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Most videos people regretted watching on YouTube came from its recommendation algorithm

Mozilla said 71 percent of 'regret reports' came from recommended videos.


Andrew Wyrich


Posted on Jul 7, 2021   Updated on Aug 4, 2021, 3:51 pm CDT

A majority of YouTube videos that internet users regretted watching were recommended to them by the platform, a new report from the Mozilla Foundation has found.

Mozilla, the internet company behind the Firefox browser, released findings today from its “RegretsReporter” browser extension that it launched last year. The extension allowed users to report videos they regretted watching, and allowed for Mozilla to crowdsource information about YouTube’s recommendation algorithms.

YouTube’s recommendations have long been criticized for sending users down extremism rabbit holes.

Since it launched last year, Mozilla said 37,380 people installed RegretsReporter. In its report released today, Mozilla said it gathered information from 3,362 reports from 1,662 volunteers who were in 91 countries.

The reports were submitted between July 2020 and May 2021.

Specifically, Mozilla said 71 percent of the Regret reports came from videos that were recommended to users. Meanwhile, recommended videos were 40 percent more likely to be regretted than videos that a user searched for. Additionally, Mozilla said there were “several cases” where YouTube’s recommended videos actually violated the company’s own community guidelines.

Overall, Mozilla said the kinds of videos that were most frequently regretted were misinformation, violent or graphic content, hate speech, and spam and scams.

Finally, Mozilla said non-English speakers are “hit the hardest.” The rate of YouTube regrets being reported to them was 60 percent higher in counties that don’t have English as a primary language.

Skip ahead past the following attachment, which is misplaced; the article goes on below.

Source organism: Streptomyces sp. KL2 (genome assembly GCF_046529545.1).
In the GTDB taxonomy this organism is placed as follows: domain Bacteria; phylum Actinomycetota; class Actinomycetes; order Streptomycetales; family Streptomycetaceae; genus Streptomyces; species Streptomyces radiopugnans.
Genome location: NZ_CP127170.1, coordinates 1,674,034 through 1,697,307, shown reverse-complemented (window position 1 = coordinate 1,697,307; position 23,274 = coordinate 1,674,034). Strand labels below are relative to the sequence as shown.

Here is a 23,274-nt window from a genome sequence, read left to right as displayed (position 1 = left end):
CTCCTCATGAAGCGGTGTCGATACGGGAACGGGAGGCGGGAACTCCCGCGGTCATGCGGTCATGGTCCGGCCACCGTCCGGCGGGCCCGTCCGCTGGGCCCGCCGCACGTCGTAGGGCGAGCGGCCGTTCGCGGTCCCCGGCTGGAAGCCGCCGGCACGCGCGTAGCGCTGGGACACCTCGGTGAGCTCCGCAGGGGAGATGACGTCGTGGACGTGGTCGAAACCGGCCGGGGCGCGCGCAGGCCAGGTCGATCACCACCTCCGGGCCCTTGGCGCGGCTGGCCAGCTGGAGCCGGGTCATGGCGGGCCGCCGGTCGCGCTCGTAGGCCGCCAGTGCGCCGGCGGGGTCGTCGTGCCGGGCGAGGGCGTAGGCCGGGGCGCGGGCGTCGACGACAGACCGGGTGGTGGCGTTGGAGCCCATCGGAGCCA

“Our research suggests that the corporate policies and practices of YouTube, including the design and operation of their recommendation algorithms, is at least partially responsible for the regrettable experiences that our volunteers had on the platform,” Mozilla wrote in its report. “We believe our research has revealed is only the tip of the iceberg, and that each of these findings deserves and requires further scrutiny.”

In a statement to the Daily Dot, YouTube asserted that recent changes have decreased the number of times “borderline content” is viewed by users through recommendations.

“The goal of our recommendation system is to connect viewers with content they love and on any given day, more than 200 million videos are recommended on the homepage alone. Over 80 billion pieces of information is used to help inform our systems, including survey responses from viewers on what they want to watch. We constantly work to improve the experience on YouTube and over the past year alone, we’ve launched over 30 different changes to reduce recommendations of harmful content. Thanks to this change, consumption of borderline content that comes from our recommendations is now significantly below 1%,” a YouTube spokesperson told the Daily Dot in a statement.

This article has been updated with a statement from YouTube.

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*First Published: Jul 7, 2021, 9:15 am CDT